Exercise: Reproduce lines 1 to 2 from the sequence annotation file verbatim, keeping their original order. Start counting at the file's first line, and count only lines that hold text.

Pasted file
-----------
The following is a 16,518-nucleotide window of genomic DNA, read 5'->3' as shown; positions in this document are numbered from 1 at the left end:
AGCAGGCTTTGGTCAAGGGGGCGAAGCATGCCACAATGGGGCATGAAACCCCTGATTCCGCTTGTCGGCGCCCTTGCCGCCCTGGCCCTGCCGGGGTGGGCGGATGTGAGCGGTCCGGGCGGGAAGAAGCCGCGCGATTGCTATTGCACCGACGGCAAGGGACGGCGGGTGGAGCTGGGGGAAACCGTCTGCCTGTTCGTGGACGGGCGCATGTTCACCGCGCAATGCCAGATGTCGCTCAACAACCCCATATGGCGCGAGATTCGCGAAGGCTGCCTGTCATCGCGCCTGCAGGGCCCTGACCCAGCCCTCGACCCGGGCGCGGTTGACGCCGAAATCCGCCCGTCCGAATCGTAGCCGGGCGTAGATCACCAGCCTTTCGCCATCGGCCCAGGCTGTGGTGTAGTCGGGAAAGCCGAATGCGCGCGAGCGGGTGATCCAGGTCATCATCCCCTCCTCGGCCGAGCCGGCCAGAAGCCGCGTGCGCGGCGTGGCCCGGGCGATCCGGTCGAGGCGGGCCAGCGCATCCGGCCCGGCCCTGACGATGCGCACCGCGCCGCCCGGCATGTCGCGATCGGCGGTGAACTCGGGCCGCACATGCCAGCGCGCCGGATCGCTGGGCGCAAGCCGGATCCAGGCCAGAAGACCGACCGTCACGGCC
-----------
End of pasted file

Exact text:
The following is a 16,518-nucleotide window of genomic DNA, read 5'->3' as shown; positions in this document are numbered from 1 at the left end:
AGCAGGCTTTGGTCAAGGGGGCGAAGCATGCCACAATGGGGCATGAAACCCCTGATTCCGCTTGTCGGCGCCCTTGCCGCCCTGGCCCTGCCGGGGTGGGCGGATGTGAGCGGTCCGGGCGGGAAGAAGCCGCGCGATTGCTATTGCACCGACGGCAAGGGACGGCGGGTGGAGCTGGGGGAAACCGTCTGCCTGTTCGTGGACGGGCGCATGTTCACCGCGCAATGCCAGATGTCGCTCAACAACCCCATATGGCGCGAGATTCGCGAAGGCTGCCTGTCATCGCGCCTGCAGGGCCCTGACCCAGCCCTCGACCCGGGCGCGGTTGACGCCGAAATCCGCCCGTCCGAATCGTAGCCGGGCGTAGATCACCAGCCTTTCGCCATCGGCCCAGGCTGTGGTGTAGTCGGGAAAGCCGAATGCGCGCGAGCGGGTGATCCAGGTCATCATCCCCTCCTCGGCCGAGCCGGCCAGAAGCCGCGTGCGCGGCGTGGCCCGGGCGATCCGGTCGAGGCGGGCCAGCGCATCCGGCCCGGCCCTGACGATGCGCACCGCGCCGCCCGGCATGTCGCGATCGGCGGTGAACTCGGGCCGCACATGCCAGCGCGCCGGATCGCTGGGCGCAAGCCGGATCCAGGCCAGAAGACCGACCGTCACGGCC